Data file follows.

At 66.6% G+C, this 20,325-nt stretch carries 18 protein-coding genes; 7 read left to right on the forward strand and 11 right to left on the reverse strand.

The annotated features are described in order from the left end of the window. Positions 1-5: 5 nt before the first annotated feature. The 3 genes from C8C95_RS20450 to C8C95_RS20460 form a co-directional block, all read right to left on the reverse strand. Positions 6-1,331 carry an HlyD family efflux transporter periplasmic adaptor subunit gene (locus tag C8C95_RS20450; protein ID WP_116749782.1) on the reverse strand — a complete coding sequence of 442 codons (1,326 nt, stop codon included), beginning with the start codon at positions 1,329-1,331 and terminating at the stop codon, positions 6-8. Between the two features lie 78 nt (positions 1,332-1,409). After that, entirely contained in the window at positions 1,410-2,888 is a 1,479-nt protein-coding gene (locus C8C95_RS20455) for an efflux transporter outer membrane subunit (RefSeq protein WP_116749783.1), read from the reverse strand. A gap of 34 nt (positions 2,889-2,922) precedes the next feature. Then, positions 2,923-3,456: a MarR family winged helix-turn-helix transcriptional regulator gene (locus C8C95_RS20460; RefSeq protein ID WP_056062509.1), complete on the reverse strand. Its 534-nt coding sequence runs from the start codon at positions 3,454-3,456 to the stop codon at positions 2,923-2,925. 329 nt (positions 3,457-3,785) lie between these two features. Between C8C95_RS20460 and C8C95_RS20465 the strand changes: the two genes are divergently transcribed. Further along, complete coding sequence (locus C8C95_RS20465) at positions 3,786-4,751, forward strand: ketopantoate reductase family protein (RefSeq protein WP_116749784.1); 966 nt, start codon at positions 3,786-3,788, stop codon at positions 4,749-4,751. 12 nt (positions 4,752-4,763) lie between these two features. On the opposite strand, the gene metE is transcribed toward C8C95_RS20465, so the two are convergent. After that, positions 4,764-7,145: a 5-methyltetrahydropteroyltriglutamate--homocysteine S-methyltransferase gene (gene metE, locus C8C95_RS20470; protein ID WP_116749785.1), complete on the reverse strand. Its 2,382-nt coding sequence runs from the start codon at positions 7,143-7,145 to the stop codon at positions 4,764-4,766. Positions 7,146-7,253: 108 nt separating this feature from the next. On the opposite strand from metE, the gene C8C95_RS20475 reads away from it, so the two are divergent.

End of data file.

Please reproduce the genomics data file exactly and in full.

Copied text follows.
At 66.6% G+C, this 20,325-nt stretch carries 18 protein-coding genes; 7 read left to right on the forward strand and 11 right to left on the reverse strand.

The annotated features are described in order from the left end of the window. Positions 1-5: 5 nt before the first annotated feature. The 3 genes from C8C95_RS20450 to C8C95_RS20460 form a co-directional block, all read right to left on the reverse strand. Positions 6-1,331 carry an HlyD family efflux transporter periplasmic adaptor subunit gene (locus tag C8C95_RS20450; protein ID WP_116749782.1) on the reverse strand — a complete coding sequence of 442 codons (1,326 nt, stop codon included), beginning with the start codon at positions 1,329-1,331 and terminating at the stop codon, positions 6-8. Between the two features lie 78 nt (positions 1,332-1,409). After that, entirely contained in the window at positions 1,410-2,888 is a 1,479-nt protein-coding gene (locus C8C95_RS20455) for an efflux transporter outer membrane subunit (RefSeq protein WP_116749783.1), read from the reverse strand. A gap of 34 nt (positions 2,889-2,922) precedes the next feature. Then, positions 2,923-3,456: a MarR family winged helix-turn-helix transcriptional regulator gene (locus C8C95_RS20460; RefSeq protein ID WP_056062509.1), complete on the reverse strand. Its 534-nt coding sequence runs from the start codon at positions 3,454-3,456 to the stop codon at positions 2,923-2,925. 329 nt (positions 3,457-3,785) lie between these two features. Between C8C95_RS20460 and C8C95_RS20465 the strand changes: the two genes are divergently transcribed. Further along, complete coding sequence (locus C8C95_RS20465) at positions 3,786-4,751, forward strand: ketopantoate reductase family protein (RefSeq protein WP_116749784.1); 966 nt, start codon at positions 3,786-3,788, stop codon at positions 4,749-4,751. 12 nt (positions 4,752-4,763) lie between these two features. On the opposite strand, the gene metE is transcribed toward C8C95_RS20465, so the two are convergent. After that, positions 4,764-7,145: a 5-methyltetrahydropteroyltriglutamate--homocysteine S-methyltransferase gene (gene metE, locus C8C95_RS20470; protein ID WP_116749785.1), complete on the reverse strand. Its 2,382-nt coding sequence runs from the start codon at positions 7,143-7,145 to the stop codon at positions 4,764-4,766. Positions 7,146-7,253: 108 nt separating this feature from the next. On the opposite strand from metE, the gene C8C95_RS20475 reads away from it, so the two are divergent.